If a patient tests positive for the virus, do they need to be in the hospital or is that only for patients who could potentially become critically ill?

The vast majority (roughly 80 percent) of patients will be able to self-isolate at home as part of recovery for the coronavirus. Symptoms include fever, cough and shortness of breath. There is no proven medication for the virus to date. The best thing people can do is care for themselves at home and that means getting plenty of rest and to stay hydrated. If symptoms get worse, they should contact their primary care provider. It is important to add that while recovering at home, people should limit contact with others in their household.

What further needs do hospitals have as this continues to spread?

This situation is evolving daily, and we are closely watching what is happening in the areas of our country and internationally with a high number of patients that have tested positive for COVID-19. We are proactively working to develop plans to keep our staff and community safe.

What information is WellSpan providing to patients that they cannot treat and where are they being referred to?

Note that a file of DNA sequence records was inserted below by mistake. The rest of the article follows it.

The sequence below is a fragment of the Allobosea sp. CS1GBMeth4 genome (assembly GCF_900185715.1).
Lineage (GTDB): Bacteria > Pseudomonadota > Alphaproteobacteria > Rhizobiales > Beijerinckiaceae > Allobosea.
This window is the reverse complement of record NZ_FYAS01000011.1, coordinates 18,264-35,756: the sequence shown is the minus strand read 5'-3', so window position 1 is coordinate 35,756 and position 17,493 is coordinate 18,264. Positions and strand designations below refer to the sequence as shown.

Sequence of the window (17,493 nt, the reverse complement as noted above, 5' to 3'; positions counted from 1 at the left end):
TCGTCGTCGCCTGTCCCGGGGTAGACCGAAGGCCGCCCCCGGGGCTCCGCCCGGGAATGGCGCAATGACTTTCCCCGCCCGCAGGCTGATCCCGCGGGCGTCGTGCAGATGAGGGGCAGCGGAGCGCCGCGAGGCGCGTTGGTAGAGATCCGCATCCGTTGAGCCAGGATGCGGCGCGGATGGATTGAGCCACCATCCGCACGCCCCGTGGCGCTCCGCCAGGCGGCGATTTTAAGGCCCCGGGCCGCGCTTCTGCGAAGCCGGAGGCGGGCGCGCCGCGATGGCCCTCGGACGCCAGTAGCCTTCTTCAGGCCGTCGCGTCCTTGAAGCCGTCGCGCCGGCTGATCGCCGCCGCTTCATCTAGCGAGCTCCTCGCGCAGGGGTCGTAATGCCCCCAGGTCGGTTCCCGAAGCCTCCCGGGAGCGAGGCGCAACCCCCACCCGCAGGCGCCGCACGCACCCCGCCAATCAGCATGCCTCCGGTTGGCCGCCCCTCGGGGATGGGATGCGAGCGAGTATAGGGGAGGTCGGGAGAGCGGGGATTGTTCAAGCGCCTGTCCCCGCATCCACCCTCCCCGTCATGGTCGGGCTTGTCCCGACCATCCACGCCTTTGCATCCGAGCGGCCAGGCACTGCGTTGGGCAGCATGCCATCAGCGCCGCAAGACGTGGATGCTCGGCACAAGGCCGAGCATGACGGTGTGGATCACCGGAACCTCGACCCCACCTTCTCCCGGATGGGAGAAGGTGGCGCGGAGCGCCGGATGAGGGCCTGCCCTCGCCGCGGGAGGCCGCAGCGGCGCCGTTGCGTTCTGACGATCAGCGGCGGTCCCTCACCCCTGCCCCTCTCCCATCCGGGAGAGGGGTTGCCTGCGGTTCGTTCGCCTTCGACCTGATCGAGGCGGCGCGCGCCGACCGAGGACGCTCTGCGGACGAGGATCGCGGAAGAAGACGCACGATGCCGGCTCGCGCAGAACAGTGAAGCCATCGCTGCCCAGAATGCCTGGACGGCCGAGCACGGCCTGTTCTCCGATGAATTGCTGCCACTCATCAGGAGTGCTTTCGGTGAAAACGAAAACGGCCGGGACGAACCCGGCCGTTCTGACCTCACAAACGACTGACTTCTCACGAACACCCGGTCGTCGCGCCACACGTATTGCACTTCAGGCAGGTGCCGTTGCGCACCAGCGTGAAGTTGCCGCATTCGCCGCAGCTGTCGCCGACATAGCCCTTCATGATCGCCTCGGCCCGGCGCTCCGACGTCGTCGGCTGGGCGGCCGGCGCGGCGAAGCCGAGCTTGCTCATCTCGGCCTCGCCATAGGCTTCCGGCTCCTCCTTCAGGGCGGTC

We are committed to caring for the needs of each and every patient who comes to us for care. Patients who have symptoms of COVID-19 are encouraged to talk to their primary care provider. If you do not have a primary care doctor, WellSpan Health has set up a Coronavirus Information Hotline toll-free at (855) 851-3641. If you are concerned you or your loved one may have contracted coronavirus (COVID-19), you can call this phone line with questions daily from 8:30 a.m. to 7:30 p.m. This line is meant to provide general information about the coronavirus related to prevention, risk, screening and instructions on when to seek care. In addition, members of the public may visit WellSpan’s website for updated information and resources at: There, visitors

will find information including a self-assessment tool, FAQs, changes to services and visitation requirements, among other resources.

Can you describe what a day for you has been like on the job since the virus has spread? What precautions do you have to take at work and at home?

There has been an increased workload to help get prepared for the treatment of patients with COVID-19. I have encouraged my family to practice social distancing and am checking on my older family members by phone rather than in person. Staying home and self-isolating as much as possible is the best way the public can help prevent the spread of this virus.

What are the misconceptions that are still surrounding this pandemic?

I think a big misconception is that people think that they are invincible, and they won’t get sick, and if they do, it will be mild. Yes, many people do experience mild symptoms, but everyone knows someone who may not survive being sick with COVID-19, so for the sake of our older community members or our friends with other health issues, it is important to listen to the warnings and stay home. I heard someone say, ‘Don’t act to prevent yourself from getting sick. Assume you’re already sick and act to prevent spreading it to others.’ I think that is really good advice.